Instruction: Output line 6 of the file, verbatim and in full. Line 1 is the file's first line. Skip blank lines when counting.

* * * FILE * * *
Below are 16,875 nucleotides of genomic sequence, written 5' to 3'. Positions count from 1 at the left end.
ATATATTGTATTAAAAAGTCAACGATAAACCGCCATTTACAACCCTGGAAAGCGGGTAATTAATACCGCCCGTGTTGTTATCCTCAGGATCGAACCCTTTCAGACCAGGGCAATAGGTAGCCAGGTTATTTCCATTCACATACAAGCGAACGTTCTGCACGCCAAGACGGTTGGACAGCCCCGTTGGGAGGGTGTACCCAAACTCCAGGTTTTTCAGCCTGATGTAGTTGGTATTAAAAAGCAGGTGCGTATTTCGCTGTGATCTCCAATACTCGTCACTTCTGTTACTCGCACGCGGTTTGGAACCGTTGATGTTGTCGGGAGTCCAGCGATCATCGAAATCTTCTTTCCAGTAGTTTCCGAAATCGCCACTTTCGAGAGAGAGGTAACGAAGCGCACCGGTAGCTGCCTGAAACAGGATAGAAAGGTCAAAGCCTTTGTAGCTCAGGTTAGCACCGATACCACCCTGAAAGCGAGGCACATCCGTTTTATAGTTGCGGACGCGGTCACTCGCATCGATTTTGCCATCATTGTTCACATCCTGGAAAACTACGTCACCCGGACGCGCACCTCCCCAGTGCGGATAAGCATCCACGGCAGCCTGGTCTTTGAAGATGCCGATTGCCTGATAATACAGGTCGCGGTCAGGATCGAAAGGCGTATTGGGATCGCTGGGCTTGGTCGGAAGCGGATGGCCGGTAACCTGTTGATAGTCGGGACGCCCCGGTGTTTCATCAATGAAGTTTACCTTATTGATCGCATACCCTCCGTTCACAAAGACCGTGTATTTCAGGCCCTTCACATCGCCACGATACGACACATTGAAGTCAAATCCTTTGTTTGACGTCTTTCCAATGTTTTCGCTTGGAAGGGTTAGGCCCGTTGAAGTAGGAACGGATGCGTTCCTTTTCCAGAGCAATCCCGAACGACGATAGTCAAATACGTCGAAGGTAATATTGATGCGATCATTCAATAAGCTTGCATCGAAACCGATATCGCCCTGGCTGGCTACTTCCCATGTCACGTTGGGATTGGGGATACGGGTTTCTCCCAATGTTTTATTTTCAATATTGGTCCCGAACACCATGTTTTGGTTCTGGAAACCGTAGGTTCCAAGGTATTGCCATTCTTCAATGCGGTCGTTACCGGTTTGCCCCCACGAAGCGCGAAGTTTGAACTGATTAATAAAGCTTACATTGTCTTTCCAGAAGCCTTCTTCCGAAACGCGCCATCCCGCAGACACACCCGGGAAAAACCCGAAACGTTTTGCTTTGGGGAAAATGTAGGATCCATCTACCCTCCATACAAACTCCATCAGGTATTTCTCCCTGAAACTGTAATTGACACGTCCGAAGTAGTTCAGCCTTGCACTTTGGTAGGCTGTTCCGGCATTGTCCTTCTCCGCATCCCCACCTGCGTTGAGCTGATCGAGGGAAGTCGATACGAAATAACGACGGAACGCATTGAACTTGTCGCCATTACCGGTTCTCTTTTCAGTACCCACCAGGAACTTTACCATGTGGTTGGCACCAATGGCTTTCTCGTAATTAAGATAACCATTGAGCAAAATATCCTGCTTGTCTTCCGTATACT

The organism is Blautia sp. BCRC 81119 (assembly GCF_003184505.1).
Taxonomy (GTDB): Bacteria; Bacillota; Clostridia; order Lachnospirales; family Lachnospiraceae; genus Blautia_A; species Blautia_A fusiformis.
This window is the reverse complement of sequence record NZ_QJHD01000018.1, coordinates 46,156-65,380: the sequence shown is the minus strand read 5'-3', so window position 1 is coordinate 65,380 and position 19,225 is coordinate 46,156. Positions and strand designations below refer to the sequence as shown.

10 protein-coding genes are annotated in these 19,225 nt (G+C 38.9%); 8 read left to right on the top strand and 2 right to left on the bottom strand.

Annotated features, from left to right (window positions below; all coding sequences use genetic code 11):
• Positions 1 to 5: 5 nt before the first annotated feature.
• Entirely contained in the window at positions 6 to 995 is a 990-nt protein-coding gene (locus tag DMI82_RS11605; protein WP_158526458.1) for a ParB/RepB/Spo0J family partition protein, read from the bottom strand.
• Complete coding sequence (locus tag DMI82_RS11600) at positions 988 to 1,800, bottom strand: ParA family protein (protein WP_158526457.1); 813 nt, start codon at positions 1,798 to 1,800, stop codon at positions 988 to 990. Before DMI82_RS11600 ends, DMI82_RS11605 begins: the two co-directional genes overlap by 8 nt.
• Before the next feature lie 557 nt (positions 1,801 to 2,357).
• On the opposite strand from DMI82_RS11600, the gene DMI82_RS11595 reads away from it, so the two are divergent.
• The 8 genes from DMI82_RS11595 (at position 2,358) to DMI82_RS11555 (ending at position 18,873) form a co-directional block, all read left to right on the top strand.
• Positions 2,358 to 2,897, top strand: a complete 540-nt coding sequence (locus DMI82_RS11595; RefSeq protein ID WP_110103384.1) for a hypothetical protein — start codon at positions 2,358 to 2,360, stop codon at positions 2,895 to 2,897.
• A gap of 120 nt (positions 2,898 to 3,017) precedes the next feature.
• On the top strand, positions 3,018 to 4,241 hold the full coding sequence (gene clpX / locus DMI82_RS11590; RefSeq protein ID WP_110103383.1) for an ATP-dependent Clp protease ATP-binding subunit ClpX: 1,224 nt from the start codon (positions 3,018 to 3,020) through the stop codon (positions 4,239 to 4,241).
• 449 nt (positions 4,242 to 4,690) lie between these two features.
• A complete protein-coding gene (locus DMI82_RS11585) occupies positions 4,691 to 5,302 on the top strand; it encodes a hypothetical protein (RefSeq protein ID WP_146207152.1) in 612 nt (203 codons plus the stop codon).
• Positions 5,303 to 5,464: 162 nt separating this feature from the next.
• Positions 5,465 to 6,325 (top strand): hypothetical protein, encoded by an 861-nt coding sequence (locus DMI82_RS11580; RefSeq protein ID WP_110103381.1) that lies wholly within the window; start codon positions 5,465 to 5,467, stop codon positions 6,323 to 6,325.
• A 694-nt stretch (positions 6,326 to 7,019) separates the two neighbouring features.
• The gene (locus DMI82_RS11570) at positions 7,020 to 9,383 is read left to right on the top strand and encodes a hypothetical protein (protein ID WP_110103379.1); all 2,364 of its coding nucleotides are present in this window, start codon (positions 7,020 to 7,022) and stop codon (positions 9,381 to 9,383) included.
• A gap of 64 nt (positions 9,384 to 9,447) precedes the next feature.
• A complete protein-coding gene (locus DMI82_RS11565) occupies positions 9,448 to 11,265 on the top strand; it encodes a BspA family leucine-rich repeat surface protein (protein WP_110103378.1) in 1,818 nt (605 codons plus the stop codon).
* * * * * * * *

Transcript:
10 protein-coding genes are annotated in these 19,225 nt (G+C 38.9%); 8 read left to right on the top strand and 2 right to left on the bottom strand.